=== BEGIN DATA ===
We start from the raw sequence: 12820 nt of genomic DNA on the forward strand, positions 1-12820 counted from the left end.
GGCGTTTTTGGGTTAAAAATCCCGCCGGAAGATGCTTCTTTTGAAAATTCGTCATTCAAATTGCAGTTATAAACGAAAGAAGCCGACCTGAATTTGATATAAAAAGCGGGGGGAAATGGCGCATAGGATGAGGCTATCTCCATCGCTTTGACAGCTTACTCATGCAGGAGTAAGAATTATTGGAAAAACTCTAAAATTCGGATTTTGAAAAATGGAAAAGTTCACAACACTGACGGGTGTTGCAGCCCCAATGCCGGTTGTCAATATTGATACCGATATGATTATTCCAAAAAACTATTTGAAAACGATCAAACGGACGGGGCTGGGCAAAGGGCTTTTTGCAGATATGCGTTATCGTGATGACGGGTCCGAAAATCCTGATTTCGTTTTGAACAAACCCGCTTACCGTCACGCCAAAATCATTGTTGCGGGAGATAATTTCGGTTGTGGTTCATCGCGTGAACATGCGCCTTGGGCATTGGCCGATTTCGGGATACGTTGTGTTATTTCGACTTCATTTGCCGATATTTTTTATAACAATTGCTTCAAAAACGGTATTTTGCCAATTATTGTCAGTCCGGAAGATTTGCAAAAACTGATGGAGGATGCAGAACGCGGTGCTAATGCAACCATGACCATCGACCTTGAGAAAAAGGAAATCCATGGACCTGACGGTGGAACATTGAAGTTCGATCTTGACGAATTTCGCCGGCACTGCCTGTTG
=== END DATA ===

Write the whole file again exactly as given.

We start from the raw sequence: 12820 nt of genomic DNA on the forward strand, positions 1-12820 counted from the left end.
GGCGTTTTTGGGTTAAAAATCCCGCCGGAAGATGCTTCTTTTGAAAATTCGTCATTCAAATTGCAGTTATAAACGAAAGAAGCCGACCTGAATTTGATATAAAAAGCGGGGGGAAATGGCGCATAGGATGAGGCTATCTCCATCGCTTTGACAGCTTACTCATGCAGGAGTAAGAATTATTGGAAAAACTCTAAAATTCGGATTTTGAAAAATGGAAAAGTTCACAACACTGACGGGTGTTGCAGCCCCAATGCCGGTTGTCAATATTGATACCGATATGATTATTCCAAAAAACTATTTGAAAACGATCAAACGGACGGGGCTGGGCAAAGGGCTTTTTGCAGATATGCGTTATCGTGATGACGGGTCCGAAAATCCTGATTTCGTTTTGAACAAACCCGCTTACCGTCACGCCAAAATCATTGTTGCGGGAGATAATTTCGGTTGTGGTTCATCGCGTGAACATGCGCCTTGGGCATTGGCCGATTTCGGGATACGTTGTGTTATTTCGACTTCATTTGCCGATATTTTTTATAACAATTGCTTCAAAAACGGTATTTTGCCAATTATTGTCAGTCCGGAAGATTTGCAAAAACTGATGGAGGATGCAGAACGCGGTGCTAATGCAACCATGACCATCGACCTTGAGAAAAAGGAAATCCATGGACCTGACGGTGGAACATTGAAGTTCGATCTTGACGAATTTCGCCGGCACTGCCTGTTG